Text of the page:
Declaring countries ‘red’ doesn’t hurt Israel internationally - Lapid

“The countries of the world understand us, because they’re getting hit much worse than we are."

 Foreign Minister and Yesh Atid head Yair Lapid at his faction's meeting, December 13, 2021. (photo credit: MARC ISRAEL SELLEM/THE JERUSALEM POST)
Foreign Minister and Yesh Atid head Yair Lapid at his faction's meeting, December 13, 2021.
(photo credit: MARC ISRAEL SELLEM/THE JERUSALEM POST)

Banning travel between Israel and an increasing number of countries due to the COVID-19 pandemic will not hurt its international standing significantly, Foreign Minister Yair Lapid argued on Monday.

“I was asked in recent days if declaring a long line of countries red cause diplomatic harm,” Lapid said at a Yesh Atid faction meeting. “The answer is it does, but we know how to manage it.”

The Foreign Ministry speaks to each individual country to explain its considerations, he explained.

“The countries of the world understand us, because they’re getting hit much worse than we are,” Lapid added.

The foreign minister’s remarks came hours after Israel declared the US, Canada and eight other countries “red,” in order to try to stem the spread of the omicron variant of COVID-19. Israelis are not permitted to travel to those, except for special cases, and anyone returning from those countries must quarantine for at least seven days, even if they are fully vaccinated.

 Travelers exit the coronavirus disease (COVID-19) pandemic testing area at Ben Gurion International Airport as Israel imposes new restrictions on November 28, 2021. (credit: AMIR COHEN/REUTERS) Travelers exit the coronavirus disease (COVID-19) pandemic testing area at Ben Gurion International Airport as Israel imposes new restrictions on November 28, 2021. (credit: AMIR COHEN/REUTERS)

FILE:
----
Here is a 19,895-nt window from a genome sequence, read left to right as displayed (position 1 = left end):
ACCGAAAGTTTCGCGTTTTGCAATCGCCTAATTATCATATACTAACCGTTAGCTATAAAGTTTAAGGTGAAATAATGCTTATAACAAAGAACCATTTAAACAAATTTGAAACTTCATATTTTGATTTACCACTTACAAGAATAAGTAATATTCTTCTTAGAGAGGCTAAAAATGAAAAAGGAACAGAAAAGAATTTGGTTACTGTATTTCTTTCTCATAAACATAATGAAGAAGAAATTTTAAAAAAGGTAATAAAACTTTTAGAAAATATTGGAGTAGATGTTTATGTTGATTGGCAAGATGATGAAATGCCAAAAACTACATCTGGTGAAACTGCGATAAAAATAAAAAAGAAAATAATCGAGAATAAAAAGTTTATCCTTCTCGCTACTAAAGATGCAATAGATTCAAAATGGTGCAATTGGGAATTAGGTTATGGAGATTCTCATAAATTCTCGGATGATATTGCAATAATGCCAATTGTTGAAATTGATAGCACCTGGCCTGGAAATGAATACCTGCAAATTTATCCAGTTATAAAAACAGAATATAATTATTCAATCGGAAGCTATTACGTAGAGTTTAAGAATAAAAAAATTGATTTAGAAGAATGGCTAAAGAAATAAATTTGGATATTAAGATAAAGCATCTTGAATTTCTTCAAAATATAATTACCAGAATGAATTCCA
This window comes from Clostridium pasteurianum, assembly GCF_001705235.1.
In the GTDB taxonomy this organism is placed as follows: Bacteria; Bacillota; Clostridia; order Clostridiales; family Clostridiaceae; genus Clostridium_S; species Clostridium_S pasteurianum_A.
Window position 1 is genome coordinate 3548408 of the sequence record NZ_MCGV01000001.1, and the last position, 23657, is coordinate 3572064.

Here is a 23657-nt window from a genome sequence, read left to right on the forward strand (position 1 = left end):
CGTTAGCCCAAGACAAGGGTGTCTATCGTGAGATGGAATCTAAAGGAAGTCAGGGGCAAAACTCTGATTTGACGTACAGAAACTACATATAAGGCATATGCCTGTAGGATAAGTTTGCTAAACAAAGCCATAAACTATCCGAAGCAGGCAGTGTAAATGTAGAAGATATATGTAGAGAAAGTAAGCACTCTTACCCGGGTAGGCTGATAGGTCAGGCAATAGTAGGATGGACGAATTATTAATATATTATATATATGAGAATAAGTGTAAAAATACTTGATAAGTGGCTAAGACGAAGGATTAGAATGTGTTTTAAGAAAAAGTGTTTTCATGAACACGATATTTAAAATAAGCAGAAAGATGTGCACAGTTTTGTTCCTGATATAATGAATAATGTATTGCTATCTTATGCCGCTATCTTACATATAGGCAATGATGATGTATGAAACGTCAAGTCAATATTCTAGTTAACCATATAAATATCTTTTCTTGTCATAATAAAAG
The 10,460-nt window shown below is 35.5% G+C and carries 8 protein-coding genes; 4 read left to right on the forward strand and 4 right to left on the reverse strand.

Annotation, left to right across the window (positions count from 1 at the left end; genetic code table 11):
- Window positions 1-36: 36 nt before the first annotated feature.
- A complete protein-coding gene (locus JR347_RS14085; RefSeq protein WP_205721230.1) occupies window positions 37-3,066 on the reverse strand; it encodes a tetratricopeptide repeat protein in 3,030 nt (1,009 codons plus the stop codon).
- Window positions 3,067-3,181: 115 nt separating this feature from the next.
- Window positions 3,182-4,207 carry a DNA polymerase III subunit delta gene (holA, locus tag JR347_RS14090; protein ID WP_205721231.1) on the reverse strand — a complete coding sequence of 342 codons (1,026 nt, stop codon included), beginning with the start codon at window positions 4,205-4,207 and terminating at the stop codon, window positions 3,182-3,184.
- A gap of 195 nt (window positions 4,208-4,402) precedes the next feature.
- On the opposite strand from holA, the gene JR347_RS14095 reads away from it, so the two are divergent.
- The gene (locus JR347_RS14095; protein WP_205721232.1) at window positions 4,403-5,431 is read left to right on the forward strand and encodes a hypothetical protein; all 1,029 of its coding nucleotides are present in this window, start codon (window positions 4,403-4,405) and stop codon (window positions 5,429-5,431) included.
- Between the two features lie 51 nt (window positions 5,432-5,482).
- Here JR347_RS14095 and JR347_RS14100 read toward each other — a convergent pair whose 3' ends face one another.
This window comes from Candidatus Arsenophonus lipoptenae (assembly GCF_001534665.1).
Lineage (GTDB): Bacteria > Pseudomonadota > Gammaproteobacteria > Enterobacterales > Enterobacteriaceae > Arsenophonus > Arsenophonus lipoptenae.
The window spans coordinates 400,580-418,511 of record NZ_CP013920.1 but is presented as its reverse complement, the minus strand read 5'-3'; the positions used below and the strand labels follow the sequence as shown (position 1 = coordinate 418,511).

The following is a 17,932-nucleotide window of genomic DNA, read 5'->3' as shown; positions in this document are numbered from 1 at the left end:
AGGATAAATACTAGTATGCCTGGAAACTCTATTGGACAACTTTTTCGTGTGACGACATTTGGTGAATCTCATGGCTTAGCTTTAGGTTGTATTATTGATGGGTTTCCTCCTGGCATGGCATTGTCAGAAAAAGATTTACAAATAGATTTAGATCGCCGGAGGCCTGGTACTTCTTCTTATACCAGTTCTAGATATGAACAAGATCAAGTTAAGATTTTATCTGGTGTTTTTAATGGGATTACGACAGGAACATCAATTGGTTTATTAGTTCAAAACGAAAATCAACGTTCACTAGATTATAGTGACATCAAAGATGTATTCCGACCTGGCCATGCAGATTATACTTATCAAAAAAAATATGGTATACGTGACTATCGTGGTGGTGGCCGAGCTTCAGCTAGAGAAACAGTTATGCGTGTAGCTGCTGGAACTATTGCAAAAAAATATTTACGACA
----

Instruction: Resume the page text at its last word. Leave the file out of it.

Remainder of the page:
The ban on all foreigners from entering Israel, with special exceptions, remains in place.

Emmanuel Navon, author of The Star and the Scepter, a history of Israel’s foreign relations, agreed with Lapid’s assessment.

Other countries “know about omicron, and they know that the decision is not arbitrary,” Navon stated.

Lapid also argued that the decision to ban Israelis from traveling to more countries was not taken out of political considerations, an apparent hint at the first wave of COVID-19. Then-vice president of the US Mike Pence asked then-prime minister Benjamin Netanyahu not to ban travel between Israel and the US, so the government banned all travel abroad in order not to single out the Americans.